APAD CONFERENCE, 20- 23 JANUARY 2010, OUAGADOUGOU, BURKINA FASO

Engaging anthropology in development and social change: practices,
discourses and ethics          

The APAD (the Euro-African Association for the Anthropology of Social Change
and Development) conference will be held from 20-23 January 2010 in
Ouagadougou, Burkina Faso. 

You are invited to submit an abstract. Abstracts should not exceed 500 words
and must be submitted before 1 April 2009 to the general secretariat of APAD
at the African Studies Centre in Leiden at the following email address:
apad@ascleiden.nl.

Call for papers

Growing poverty and inequality, emerging ethno-religious tensions and
political conflicts, worsening environmental hazards, and increasing social
fragmentation remain major challenges of this millennium. This has led to
lively debates in politics, development and economics, whereas the relative
aloofness of anthropology becomes problematic and almost embarrassing. As
the only discipline that is grounded in the inter-subjective relation, an
anthropological engagement to social change would perhaps be seen as
self-evident. However, engaging anthropology in development and social
change raises methodological, epistemological and ethical questions.

A core concern of anthropology remains the engagement that fieldwork
implies. Empirically grounded fieldwork provides anthropology with its
ethnographic insights and analytical tools. Over the years anthropologists
have come to turn their attention to development as a critical
anthropological subject of study. Yet the relationship between anthropology
and development remains ambiguous. Consultancy, short-term research on a
predefined problem, has increased with the demand of development
institutions for anthropological knowledge. This situation seems to have
deepened the schism between a theoretically oriented anthropology and a more
applied anthropology. Major challenges of engaging anthropology are to
reconnect theory and practical application, and to create a platform for
dialogue between a theoretically oriented, empirically grounded
anthropology, and an anthropology directly applied to development and social
change. 

In the recent decade two somewhat contradictory tendencies may be observed
in the relationship between anthropology and development. On the one hand,
anthropology has become increasingly marginalised in development debates,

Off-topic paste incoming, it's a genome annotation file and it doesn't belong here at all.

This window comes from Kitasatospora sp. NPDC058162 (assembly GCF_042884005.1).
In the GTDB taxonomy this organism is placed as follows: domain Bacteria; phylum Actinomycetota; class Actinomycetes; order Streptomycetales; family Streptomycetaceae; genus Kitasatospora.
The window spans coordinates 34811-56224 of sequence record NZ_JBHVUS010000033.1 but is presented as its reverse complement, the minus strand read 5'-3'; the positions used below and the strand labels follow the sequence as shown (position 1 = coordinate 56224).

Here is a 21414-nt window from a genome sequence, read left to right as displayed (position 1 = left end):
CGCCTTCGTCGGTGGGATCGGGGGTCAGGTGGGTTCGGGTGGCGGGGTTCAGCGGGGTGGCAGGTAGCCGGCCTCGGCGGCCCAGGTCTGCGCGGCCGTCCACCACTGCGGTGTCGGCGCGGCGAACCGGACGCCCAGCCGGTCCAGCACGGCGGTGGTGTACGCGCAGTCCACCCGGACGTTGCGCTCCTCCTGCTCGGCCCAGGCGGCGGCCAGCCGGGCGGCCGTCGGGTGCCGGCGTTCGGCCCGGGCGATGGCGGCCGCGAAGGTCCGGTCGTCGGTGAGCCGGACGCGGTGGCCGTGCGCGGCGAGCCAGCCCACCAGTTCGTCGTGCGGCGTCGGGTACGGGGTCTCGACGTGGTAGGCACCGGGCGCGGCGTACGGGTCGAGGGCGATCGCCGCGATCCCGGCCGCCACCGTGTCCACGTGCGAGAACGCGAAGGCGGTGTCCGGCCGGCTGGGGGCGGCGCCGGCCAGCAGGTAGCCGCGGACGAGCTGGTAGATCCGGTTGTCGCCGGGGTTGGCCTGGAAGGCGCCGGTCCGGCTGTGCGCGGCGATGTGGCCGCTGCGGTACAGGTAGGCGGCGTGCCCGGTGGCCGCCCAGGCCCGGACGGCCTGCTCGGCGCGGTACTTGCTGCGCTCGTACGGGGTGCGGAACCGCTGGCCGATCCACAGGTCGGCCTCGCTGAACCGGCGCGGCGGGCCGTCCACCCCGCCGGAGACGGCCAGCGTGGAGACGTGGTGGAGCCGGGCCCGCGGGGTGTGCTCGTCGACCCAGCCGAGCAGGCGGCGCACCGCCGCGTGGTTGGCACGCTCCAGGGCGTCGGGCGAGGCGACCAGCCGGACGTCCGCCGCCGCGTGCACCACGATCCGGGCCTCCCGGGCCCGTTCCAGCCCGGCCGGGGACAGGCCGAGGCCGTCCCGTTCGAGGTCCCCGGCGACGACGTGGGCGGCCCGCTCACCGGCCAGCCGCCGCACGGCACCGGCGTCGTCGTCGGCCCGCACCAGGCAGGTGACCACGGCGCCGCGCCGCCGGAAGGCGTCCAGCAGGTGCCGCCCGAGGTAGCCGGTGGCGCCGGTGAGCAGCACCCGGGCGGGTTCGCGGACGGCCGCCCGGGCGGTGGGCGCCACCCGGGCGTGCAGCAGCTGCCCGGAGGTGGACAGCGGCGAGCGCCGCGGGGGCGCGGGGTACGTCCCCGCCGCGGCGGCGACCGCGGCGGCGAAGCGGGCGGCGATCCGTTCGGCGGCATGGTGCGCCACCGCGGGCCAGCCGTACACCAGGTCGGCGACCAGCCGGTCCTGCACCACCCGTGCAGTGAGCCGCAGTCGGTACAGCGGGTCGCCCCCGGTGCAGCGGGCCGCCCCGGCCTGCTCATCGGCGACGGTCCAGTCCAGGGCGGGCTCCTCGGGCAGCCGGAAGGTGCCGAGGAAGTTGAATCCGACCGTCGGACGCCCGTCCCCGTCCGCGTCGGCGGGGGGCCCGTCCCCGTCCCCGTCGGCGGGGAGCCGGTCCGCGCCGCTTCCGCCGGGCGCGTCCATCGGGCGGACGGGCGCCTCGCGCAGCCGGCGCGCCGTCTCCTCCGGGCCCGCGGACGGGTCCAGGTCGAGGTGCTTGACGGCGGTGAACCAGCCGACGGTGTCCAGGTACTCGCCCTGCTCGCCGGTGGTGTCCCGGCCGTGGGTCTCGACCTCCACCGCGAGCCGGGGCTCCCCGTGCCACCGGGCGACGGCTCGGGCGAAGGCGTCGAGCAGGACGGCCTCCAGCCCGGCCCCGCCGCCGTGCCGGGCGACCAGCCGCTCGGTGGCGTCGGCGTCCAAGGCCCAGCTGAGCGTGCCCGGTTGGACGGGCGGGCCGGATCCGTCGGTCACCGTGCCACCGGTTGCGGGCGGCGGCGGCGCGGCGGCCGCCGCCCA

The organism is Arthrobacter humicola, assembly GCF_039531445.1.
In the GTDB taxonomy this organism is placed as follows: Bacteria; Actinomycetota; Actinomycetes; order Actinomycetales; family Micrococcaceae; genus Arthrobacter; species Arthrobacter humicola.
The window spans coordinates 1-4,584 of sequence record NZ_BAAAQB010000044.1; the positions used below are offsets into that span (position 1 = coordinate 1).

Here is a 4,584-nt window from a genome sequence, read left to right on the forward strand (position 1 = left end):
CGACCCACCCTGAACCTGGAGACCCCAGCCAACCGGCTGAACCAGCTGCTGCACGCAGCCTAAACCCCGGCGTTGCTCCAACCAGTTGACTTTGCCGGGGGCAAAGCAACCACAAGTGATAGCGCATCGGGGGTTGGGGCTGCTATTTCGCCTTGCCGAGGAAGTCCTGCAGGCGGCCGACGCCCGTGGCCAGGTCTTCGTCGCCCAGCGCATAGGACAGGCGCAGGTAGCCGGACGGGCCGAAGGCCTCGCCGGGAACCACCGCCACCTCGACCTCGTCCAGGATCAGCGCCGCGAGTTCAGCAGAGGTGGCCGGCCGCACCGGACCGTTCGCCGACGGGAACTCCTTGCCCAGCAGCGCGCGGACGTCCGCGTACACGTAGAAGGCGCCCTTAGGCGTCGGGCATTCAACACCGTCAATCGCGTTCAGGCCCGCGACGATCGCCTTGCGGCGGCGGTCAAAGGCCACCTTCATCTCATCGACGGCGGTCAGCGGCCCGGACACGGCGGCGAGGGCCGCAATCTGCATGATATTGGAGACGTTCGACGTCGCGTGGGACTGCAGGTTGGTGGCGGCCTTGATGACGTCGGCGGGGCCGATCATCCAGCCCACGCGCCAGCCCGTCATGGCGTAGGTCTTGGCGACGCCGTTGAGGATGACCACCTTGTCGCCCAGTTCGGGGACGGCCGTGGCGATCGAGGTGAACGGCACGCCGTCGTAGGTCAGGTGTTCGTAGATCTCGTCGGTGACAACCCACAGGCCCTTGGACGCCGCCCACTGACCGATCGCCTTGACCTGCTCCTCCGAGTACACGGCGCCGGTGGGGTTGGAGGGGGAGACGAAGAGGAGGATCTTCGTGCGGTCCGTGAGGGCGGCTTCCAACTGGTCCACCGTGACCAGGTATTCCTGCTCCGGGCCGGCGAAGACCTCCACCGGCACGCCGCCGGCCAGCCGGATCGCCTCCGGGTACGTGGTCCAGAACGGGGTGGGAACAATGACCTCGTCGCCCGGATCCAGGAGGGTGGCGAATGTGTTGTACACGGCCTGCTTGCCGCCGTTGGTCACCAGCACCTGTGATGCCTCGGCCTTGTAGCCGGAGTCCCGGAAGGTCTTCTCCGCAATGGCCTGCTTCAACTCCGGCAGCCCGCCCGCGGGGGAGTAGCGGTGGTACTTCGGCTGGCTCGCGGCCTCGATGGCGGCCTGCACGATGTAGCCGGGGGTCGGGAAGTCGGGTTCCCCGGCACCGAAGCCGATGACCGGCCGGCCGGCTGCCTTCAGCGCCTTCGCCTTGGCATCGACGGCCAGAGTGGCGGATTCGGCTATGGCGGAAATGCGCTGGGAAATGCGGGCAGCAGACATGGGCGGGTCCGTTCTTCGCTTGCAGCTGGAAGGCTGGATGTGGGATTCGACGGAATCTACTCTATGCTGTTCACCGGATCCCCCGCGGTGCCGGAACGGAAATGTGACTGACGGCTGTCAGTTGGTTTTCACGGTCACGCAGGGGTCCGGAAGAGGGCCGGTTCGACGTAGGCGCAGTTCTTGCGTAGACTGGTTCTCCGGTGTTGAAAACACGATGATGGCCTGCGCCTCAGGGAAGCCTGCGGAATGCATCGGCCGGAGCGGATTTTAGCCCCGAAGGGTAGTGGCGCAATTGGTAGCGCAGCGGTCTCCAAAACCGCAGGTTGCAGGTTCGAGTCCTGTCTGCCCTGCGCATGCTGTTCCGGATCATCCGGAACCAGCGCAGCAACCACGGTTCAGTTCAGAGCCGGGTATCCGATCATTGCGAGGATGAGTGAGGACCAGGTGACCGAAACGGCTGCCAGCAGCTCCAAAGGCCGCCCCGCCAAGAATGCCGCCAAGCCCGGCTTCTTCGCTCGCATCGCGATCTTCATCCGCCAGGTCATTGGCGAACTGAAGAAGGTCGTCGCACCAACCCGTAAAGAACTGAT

where macro-economic and political reforms rather than contextualised
socially and culturally sensitive development interventions have been
promoted. In the era of budget support and sector-wide approaches
anthropologists have had hard time to find new ways of engaging in
development. On the other hand, anthropological knowledge and perspectives
are nowadays demanded by development agencies as, for instance, poverty and
rights based approaches require socio-cultural analysis and understanding.
The immediate implication of this is that today actors pay at least
lip-service to anthropological approaches and perspectives.

Taken together these two tendencies reveal that despite important works
produced by scholars inside and outside the APAD-network, anthropological
knowledge and analysis are often referred to, but much less practically
integrated in, development interventions. Yet at a time when the boundaries
between development aid and public expenses are fuzzier than ever,
anthropological analysis is badly needed to understand and, by extension,
influence development and social change. While this seems to be largely
accepted, today the main challenge is how and by what means anthropology may
engage in development in practical and concrete ways, while respecting
scientific rigor and methodological requirements.

Central questions that conference participants could address are: What are
the prospects for engaging anthropology in major challenges of poverty,
inequality, corruption, social fragmentation, violence and ethnic tensions?
How and when should anthropologists be actively involved in development
efforts, and political jumbles? What are the responsibilities of
anthropology in studying social change? How can anthropology engage in
public debate and development policy?

The Euro-African Association for the Anthropology of Social Change and
Development (APAD) is firmly engaged in strengthening anthropological
research on development issues. Over the years researchers have increasingly
turned their attention away from a strict focus on development towards the
study of the public space, decentralization, governance and civil society.

The issue of engagement has re-emerged as a key debate in anthropology as a
whole. The theme of the 2010 APAD Conference in Ouagadougou, Burkina Faso,
is a way to return to the issue of engaging anthropology in development and
social change.

The conference will be organised around the following axes: 

-         Anthropology and the ethics of engagement: Development, politics
and cultural exchange 
-         Setting the agenda in engaged research: Anthropology on public
services, media, democratisation, decentralisation, and gender
-         Grassroots participation and personal engagement: Anthropologists
straddling between the public and the private
-         Narratives of development: Integrating anthropology and history 
-         Anthropological methods in development: Ethnography, participation
and the promotion of social change
-         Anthropological data and development agencies: Combining research
and development work 
-         Public anthropology: Engaging anthropology in public debate,
policy and politics

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 For more information on the conference and on APAD go to:
www.association-apad.org.